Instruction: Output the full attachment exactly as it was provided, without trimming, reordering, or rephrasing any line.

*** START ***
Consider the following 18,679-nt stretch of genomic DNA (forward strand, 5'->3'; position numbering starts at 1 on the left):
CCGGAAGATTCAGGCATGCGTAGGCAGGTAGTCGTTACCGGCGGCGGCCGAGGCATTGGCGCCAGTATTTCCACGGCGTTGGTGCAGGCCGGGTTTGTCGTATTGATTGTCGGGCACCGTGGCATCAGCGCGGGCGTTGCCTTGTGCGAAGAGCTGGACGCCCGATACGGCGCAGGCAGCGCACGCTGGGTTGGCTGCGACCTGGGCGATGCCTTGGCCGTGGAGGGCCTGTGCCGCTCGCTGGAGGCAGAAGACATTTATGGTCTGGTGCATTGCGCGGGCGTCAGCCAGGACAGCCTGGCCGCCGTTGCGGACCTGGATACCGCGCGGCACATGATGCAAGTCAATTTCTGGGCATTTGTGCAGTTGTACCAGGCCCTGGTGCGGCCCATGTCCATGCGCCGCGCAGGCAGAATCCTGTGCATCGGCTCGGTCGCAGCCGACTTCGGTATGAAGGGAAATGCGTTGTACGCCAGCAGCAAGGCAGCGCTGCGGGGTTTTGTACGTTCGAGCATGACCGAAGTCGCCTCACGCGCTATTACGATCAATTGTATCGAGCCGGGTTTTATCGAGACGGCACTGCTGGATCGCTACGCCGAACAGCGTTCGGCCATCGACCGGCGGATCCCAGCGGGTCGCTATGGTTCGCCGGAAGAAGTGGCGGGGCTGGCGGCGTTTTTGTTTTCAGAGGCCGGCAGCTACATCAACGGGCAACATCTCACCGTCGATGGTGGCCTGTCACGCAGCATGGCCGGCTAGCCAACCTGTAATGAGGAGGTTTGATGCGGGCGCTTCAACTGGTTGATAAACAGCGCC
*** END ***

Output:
Consider the following 18,679-nt stretch of genomic DNA (forward strand, 5'->3'; position numbering starts at 1 on the left):
CCGGAAGATTCAGGCATGCGTAGGCAGGTAGTCGTTACCGGCGGCGGCCGAGGCATTGGCGCCAGTATTTCCACGGCGTTGGTGCAGGCCGGGTTTGTCGTATTGATTGTCGGGCACCGTGGCATCAGCGCGGGCGTTGCCTTGTGCGAAGAGCTGGACGCCCGATACGGCGCAGGCAGCGCACGCTGGGTTGGCTGCGACCTGGGCGATGCCTTGGCCGTGGAGGGCCTGTGCCGCTCGCTGGAGGCAGAAGACATTTATGGTCTGGTGCATTGCGCGGGCGTCAGCCAGGACAGCCTGGCCGCCGTTGCGGACCTGGATACCGCGCGGCACATGATGCAAGTCAATTTCTGGGCATTTGTGCAGTTGTACCAGGCCCTGGTGCGGCCCATGTCCATGCGCCGCGCAGGCAGAATCCTGTGCATCGGCTCGGTCGCAGCCGACTTCGGTATGAAGGGAAATGCGTTGTACGCCAGCAGCAAGGCAGCGCTGCGGGGTTTTGTACGTTCGAGCATGACCGAAGTCGCCTCACGCGCTATTACGATCAATTGTATCGAGCCGGGTTTTATCGAGACGGCACTGCTGGATCGCTACGCCGAACAGCGTTCGGCCATCGACCGGCGGATCCCAGCGGGTCGCTATGGTTCGCCGGAAGAAGTGGCGGGGCTGGCGGCGTTTTTGTTTTCAGAGGCCGGCAGCTACATCAACGGGCAACATCTCACCGTCGATGGTGGCCTGTCACGCAGCATGGCCGGCTAGCCAACCTGTAATGAGGAGGTTTGATGCGGGCGCTTCAACTGGTTGATAAACAGCGCC